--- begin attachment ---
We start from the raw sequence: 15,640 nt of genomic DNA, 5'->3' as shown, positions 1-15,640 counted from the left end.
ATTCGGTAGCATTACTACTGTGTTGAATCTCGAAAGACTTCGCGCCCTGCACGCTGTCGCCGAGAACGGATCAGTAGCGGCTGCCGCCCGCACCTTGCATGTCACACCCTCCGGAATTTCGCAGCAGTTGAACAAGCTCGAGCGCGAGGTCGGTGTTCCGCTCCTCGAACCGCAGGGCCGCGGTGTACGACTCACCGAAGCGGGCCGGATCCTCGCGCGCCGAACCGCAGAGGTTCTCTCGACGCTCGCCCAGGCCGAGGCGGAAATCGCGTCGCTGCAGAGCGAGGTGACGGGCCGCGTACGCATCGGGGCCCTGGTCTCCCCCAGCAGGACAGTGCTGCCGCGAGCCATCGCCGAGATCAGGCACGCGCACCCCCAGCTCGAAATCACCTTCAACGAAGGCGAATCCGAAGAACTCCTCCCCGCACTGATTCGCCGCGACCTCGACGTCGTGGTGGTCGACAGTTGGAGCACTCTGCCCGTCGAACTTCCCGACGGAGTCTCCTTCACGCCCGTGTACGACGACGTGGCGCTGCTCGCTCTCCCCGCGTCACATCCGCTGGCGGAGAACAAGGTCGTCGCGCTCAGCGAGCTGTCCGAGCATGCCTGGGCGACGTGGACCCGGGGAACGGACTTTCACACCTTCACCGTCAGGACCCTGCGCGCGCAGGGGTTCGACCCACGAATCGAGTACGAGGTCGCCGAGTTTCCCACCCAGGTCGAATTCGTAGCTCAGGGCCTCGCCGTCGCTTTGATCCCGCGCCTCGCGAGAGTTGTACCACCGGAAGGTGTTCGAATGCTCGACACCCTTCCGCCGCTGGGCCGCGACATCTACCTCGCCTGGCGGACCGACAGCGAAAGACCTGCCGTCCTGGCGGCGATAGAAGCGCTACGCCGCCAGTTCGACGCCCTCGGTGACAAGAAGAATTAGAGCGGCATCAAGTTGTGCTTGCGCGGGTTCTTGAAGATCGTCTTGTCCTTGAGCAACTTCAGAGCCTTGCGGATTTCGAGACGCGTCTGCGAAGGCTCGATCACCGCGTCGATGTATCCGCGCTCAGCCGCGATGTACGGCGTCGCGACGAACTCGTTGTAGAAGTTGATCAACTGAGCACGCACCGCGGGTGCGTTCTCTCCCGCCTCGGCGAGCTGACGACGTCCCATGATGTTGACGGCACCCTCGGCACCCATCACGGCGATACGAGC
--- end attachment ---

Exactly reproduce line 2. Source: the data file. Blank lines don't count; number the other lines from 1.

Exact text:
ATTCGGTAGCATTACTACTGTGTTGAATCTCGAAAGACTTCGCGCCCTGCACGCTGTCGCCGAGAACGGATCAGTAGCGGCTGCCGCCCGCACCTTGCATGTCACACCCTCCGGAATTTCGCAGCAGTTGAACAAGCTCGAGCGCGAGGTCGGTGTTCCGCTCCTCGAACCGCAGGGCCGCGGTGTACGACTCACCGAAGCGGGCCGGATCCTCGCGCGCCGAACCGCAGAGGTTCTCTCGACGCTCGCCCAGGCCGAGGCGGAAATCGCGTCGCTGCAGAGCGAGGTGACGGGCCGCGTACGCATCGGGGCCCTGGTCTCCCCCAGCAGGACAGTGCTGCCGCGAGCCATCGCCGAGATCAGGCACGCGCACCCCCAGCTCGAAATCACCTTCAACGAAGGCGAATCCGAAGAACTCCTCCCCGCACTGATTCGCCGCGACCTCGACGTCGTGGTGGTCGACAGTTGGAGCACTCTGCCCGTCGAACTTCCCGACGGAGTCTCCTTCACGCCCGTGTACGACGACGTGGCGCTGCTCGCTCTCCCCGCGTCACATCCGCTGGCGGAGAACAAGGTCGTCGCGCTCAGCGAGCTGTCCGAGCATGCCTGGGCGACGTGGACCCGGGGAACGGACTTTCACACCTTCACCGTCAGGACCCTGCGCGCGCAGGGGTTCGACCCACGAATCGAGTACGAGGTCGCCGAGTTTCCCACCCAGGTCGAATTCGTAGCTCAGGGCCTCGCCGTCGCTTTGATCCCGCGCCTCGCGAGAGTTGTACCACCGGAAGGTGTTCGAATGCTCGACACCCTTCCGCCGCTGGGCCGCGACATCTACCTCGCCTGGCGGACCGACAGCGAAAGACCTGCCGTCCTGGCGGCGATAGAAGCGCTACGCCGCCAGTTCGACGCCCTCGGTGACAAGAAGAATTAGAGCGGCATCAAGTTGTGCTTGCGCGGGTTCTTGAAGATCGTCTTGTCCTTGAGCAACTTCAGAGCCTTGCGGATTTCGAGACGCGTCTGCGAAGGCTCGATCACCGCGTCGATGTATCCGCGCTCAGCCGCGATGTACGGCGTCGCGACGAACTCGTTGTAGAAGTTGATCAACTGAGCACGCACCGCGGGTGCGTTCTCTCCCGCCTCGGCGAGCTGACGACGTCCCATGATGTTGACGGCACCCTCGGCACCCATCACGGCGATACGAGC